During the restoration of the buildings in the old part of the town, the town council decided that the old cooper’s shop should be established as an artist’s residence. Since the construction in 1848 the building has been domicile for craftsmen: During the 19. Century, it was the cooper who manufactured the barrels for storing and transportation of the oil from seals and whales in the house. Later on the building has been domicile for the baker who used it for the making of various delicacies.
Today, after the restoration, the outside of the house stands as original. Among the original details is the pointed roof. Indoor one will find a small and modern flat containing a living room, bedroom, kitchen and bathroom. The house is perfect for 1-2 persons, but if people know each other well it is possible to be more. In this way it is the intention that artists, who come to live in the house, will be given comfortable and pleasant surroundings and thereby will have the best conditions for working with art or possibly writing.
Upernavik is the main town in the municipality which today includes 11 settlements of various sizes. Until the 1980’ies the main way to make a living in the municipality was the traditional hunting way of life. During the 1980’ies this picture changed though, and today one will see that the fishing for Greenland halibut has raised the standard of living everywhere. In Upernavik town, where the retreat is situated, one still sees the transition from hunting to fishing: Dogs and skidoo each have their advantages and disadvantages, but they both draw the traditional sledge whether it is loaded with seals or Greenland halibuts. The houses in the town also indicate changing demands on size and comfort through times.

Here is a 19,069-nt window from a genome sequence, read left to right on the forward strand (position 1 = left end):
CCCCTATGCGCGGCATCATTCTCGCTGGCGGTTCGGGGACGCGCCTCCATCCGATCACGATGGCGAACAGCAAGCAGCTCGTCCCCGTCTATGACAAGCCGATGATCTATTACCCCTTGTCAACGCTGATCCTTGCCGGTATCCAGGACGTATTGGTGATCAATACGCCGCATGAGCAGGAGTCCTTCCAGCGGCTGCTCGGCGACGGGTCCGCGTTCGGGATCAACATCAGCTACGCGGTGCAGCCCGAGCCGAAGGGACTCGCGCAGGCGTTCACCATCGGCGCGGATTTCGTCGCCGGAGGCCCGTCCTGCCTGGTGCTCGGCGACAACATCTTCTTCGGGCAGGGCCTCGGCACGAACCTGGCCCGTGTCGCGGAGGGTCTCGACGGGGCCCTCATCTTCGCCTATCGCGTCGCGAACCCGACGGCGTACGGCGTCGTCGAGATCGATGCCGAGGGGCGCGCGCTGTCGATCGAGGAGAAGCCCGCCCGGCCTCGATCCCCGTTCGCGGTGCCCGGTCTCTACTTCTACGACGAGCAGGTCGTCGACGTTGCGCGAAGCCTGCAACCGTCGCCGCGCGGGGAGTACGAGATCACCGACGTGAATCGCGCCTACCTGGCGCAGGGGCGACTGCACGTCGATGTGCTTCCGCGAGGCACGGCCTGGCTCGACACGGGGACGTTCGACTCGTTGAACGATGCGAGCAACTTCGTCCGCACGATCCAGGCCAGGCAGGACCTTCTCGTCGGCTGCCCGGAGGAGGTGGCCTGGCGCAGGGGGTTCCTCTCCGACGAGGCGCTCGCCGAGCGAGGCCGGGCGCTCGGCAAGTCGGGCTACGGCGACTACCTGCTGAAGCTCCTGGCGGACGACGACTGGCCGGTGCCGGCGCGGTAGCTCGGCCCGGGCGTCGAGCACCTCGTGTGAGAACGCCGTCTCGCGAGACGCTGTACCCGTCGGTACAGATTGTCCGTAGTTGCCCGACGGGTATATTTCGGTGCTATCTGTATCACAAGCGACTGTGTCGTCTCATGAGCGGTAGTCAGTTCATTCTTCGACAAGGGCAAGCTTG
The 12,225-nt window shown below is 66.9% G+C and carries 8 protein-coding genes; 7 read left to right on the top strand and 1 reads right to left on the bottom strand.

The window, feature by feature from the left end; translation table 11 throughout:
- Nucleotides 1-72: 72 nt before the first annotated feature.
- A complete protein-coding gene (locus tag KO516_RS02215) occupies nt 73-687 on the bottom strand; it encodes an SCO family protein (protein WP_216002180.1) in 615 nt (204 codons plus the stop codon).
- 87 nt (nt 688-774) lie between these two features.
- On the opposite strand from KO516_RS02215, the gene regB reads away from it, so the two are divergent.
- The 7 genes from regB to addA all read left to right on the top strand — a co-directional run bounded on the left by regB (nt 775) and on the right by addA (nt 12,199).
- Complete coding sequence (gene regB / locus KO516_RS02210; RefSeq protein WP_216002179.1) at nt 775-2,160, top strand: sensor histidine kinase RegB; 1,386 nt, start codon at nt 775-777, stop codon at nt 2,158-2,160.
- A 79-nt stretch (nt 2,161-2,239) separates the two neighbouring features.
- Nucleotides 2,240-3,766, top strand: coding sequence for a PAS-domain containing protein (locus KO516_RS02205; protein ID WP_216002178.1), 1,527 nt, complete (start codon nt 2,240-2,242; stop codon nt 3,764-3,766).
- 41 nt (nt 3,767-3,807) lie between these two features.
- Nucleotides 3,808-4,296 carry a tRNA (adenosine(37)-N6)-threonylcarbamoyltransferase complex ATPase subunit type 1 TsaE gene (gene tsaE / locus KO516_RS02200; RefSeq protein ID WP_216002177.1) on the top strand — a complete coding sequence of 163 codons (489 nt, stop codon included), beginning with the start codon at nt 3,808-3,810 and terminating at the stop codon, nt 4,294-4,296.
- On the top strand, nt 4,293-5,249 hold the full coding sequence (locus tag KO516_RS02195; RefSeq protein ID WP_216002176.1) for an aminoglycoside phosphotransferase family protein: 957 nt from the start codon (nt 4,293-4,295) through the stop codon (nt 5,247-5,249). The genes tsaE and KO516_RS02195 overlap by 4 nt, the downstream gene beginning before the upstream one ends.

The contrasts between older and recent times are not the only ones to be seen here. Also the nature provides for great contrasts: Chalk-white icebergs and grey and black gneiss- and basalt rocks makes, together with the sea, most of the scenery. The vegetation is scattered, but rich coloured if one looks carefully between the rocks. The biggest contrast though is constituted by the seasons in the high-arctic climate: During the summer the sun does not leave the sky for three months, leaving the people completely in charge of day and night. In this period many people change day and night about – but what does it matter, as long as one makes it to the shop before closing time.
Contrary to the summertime, the darkness of the winter to many southerners seems like a terrible and nasty time lying in wait. But whenever one gets accustomed to the darkness it proves to be a peaceful time that leaves the time for absorption that one usually lacks. During this period the moon is an important source of light when walking on the ice, and all over a starry sky unfolds that is unique to the arctic night.